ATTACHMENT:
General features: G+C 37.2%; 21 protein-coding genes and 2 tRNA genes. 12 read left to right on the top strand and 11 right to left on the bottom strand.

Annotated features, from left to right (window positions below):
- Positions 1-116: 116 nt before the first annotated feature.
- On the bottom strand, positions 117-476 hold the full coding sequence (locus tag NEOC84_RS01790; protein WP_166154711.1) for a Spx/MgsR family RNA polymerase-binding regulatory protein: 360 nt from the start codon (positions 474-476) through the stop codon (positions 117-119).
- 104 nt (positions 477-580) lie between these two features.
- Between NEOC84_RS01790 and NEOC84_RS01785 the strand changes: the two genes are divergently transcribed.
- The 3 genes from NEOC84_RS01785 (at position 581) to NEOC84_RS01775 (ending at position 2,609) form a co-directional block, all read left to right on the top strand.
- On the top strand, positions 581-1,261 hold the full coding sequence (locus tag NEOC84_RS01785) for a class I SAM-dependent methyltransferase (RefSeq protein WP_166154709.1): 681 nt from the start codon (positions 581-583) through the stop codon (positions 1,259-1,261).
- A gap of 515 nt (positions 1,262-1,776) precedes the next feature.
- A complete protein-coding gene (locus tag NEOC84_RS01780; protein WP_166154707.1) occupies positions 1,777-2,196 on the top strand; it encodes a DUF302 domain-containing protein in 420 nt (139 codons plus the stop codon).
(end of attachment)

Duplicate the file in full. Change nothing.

General features: G+C 37.2%; 21 protein-coding genes and 2 tRNA genes. 12 read left to right on the top strand and 11 right to left on the bottom strand.

Annotated features, from left to right (window positions below):
- Positions 1-116: 116 nt before the first annotated feature.
- On the bottom strand, positions 117-476 hold the full coding sequence (locus tag NEOC84_RS01790; protein WP_166154711.1) for a Spx/MgsR family RNA polymerase-binding regulatory protein: 360 nt from the start codon (positions 474-476) through the stop codon (positions 117-119).
- 104 nt (positions 477-580) lie between these two features.
- Between NEOC84_RS01790 and NEOC84_RS01785 the strand changes: the two genes are divergently transcribed.
- The 3 genes from NEOC84_RS01785 (at position 581) to NEOC84_RS01775 (ending at position 2,609) form a co-directional block, all read left to right on the top strand.
- On the top strand, positions 581-1,261 hold the full coding sequence (locus tag NEOC84_RS01785) for a class I SAM-dependent methyltransferase (RefSeq protein WP_166154709.1): 681 nt from the start codon (positions 581-583) through the stop codon (positions 1,259-1,261).
- A gap of 515 nt (positions 1,262-1,776) precedes the next feature.
- A complete protein-coding gene (locus tag NEOC84_RS01780; protein WP_166154707.1) occupies positions 1,777-2,196 on the top strand; it encodes a DUF302 domain-containing protein in 420 nt (139 codons plus the stop codon).